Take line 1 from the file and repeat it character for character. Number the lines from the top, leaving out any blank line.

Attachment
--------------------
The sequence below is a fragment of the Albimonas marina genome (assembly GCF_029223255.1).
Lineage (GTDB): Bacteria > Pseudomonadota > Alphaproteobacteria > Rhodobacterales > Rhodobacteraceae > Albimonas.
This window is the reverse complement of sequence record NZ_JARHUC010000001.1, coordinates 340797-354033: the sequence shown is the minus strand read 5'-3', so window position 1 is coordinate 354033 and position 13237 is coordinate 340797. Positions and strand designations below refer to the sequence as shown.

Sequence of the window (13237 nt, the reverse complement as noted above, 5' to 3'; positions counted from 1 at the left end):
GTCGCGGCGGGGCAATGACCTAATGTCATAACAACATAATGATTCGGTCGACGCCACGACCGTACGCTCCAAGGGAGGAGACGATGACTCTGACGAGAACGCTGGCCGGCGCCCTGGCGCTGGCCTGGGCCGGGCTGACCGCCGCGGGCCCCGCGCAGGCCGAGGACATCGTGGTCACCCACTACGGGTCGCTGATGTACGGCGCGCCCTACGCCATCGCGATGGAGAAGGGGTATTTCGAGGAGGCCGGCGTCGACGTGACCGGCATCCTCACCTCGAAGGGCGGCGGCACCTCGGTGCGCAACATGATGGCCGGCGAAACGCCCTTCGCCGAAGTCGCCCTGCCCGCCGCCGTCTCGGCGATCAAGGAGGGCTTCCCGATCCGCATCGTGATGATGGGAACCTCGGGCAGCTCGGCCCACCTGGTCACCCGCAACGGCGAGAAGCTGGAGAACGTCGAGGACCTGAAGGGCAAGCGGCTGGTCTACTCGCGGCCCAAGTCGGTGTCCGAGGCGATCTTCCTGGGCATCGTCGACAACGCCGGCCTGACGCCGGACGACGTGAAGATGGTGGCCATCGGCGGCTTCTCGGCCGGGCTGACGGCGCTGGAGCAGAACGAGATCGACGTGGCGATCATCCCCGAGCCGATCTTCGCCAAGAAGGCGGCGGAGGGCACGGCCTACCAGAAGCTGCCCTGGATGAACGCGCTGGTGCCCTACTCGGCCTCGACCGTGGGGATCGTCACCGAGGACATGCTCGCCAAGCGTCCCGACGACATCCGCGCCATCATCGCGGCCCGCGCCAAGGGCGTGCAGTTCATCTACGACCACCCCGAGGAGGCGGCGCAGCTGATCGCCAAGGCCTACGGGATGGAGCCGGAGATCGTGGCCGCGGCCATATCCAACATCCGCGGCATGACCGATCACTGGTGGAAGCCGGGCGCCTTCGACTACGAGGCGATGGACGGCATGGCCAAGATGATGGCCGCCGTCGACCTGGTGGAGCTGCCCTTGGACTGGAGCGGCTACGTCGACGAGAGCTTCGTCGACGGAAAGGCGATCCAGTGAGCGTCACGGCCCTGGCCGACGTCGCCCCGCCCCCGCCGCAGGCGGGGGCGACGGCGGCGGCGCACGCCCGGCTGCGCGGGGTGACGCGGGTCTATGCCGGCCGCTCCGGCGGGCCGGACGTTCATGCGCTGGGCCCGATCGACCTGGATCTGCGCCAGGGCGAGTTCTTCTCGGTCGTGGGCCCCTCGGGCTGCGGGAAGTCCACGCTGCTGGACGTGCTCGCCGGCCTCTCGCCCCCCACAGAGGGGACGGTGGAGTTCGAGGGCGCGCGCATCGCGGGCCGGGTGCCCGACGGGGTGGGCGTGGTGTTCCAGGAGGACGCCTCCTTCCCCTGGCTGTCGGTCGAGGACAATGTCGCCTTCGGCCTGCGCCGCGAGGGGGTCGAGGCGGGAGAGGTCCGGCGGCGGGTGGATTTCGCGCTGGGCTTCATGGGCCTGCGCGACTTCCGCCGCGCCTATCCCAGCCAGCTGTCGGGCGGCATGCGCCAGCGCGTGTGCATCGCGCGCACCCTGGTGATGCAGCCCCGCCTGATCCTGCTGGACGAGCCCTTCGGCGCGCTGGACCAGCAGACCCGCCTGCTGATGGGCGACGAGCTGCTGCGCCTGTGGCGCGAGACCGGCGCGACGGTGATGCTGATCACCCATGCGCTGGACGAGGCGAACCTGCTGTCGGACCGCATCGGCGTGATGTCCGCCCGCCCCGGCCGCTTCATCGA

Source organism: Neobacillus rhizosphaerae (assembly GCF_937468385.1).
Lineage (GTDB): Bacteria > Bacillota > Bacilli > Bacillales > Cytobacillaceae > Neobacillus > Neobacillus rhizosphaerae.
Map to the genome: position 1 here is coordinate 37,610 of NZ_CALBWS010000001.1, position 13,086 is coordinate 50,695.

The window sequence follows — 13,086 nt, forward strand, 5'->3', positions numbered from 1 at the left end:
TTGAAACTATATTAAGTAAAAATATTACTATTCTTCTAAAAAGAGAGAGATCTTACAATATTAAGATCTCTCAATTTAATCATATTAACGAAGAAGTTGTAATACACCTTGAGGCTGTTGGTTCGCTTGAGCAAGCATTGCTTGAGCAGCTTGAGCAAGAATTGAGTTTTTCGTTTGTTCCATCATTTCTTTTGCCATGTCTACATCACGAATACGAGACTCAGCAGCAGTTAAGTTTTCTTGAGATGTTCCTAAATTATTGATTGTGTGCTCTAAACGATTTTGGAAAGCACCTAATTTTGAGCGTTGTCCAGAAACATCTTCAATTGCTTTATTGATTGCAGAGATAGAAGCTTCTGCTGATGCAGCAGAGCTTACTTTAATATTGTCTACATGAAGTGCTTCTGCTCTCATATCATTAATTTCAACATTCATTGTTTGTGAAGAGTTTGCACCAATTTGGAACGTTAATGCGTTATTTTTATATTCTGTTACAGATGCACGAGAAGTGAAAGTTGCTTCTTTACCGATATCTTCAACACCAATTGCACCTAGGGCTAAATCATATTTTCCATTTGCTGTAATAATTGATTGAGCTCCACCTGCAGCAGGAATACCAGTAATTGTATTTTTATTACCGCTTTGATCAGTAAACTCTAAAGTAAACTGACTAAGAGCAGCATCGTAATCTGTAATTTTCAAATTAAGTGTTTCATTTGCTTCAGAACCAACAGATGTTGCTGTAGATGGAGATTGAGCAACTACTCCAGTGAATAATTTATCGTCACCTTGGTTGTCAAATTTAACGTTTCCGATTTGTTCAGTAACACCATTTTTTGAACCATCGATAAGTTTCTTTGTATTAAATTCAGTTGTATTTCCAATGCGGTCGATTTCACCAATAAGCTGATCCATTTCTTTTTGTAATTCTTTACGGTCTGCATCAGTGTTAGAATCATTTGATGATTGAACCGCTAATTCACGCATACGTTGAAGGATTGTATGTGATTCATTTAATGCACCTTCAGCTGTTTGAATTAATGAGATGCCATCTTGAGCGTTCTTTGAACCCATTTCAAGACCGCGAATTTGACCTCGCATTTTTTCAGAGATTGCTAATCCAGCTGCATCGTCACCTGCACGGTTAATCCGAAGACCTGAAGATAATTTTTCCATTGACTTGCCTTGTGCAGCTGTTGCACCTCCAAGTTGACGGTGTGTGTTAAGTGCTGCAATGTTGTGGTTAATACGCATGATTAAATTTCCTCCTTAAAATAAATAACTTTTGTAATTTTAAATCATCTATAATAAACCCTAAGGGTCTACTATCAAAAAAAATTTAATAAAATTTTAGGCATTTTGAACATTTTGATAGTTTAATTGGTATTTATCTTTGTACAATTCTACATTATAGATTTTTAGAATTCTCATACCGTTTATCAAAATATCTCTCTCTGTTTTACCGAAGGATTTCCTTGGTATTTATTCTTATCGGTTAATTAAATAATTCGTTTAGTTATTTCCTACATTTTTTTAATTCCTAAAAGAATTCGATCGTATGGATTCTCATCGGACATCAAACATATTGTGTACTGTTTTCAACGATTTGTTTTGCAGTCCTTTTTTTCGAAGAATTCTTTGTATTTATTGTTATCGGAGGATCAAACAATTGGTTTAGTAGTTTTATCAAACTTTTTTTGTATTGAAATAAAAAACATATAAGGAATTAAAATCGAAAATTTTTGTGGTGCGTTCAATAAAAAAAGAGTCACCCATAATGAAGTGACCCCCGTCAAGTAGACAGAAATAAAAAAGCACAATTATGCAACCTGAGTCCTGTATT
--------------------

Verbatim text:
The sequence below is a fragment of the Albimonas marina genome (assembly GCF_029223255.1).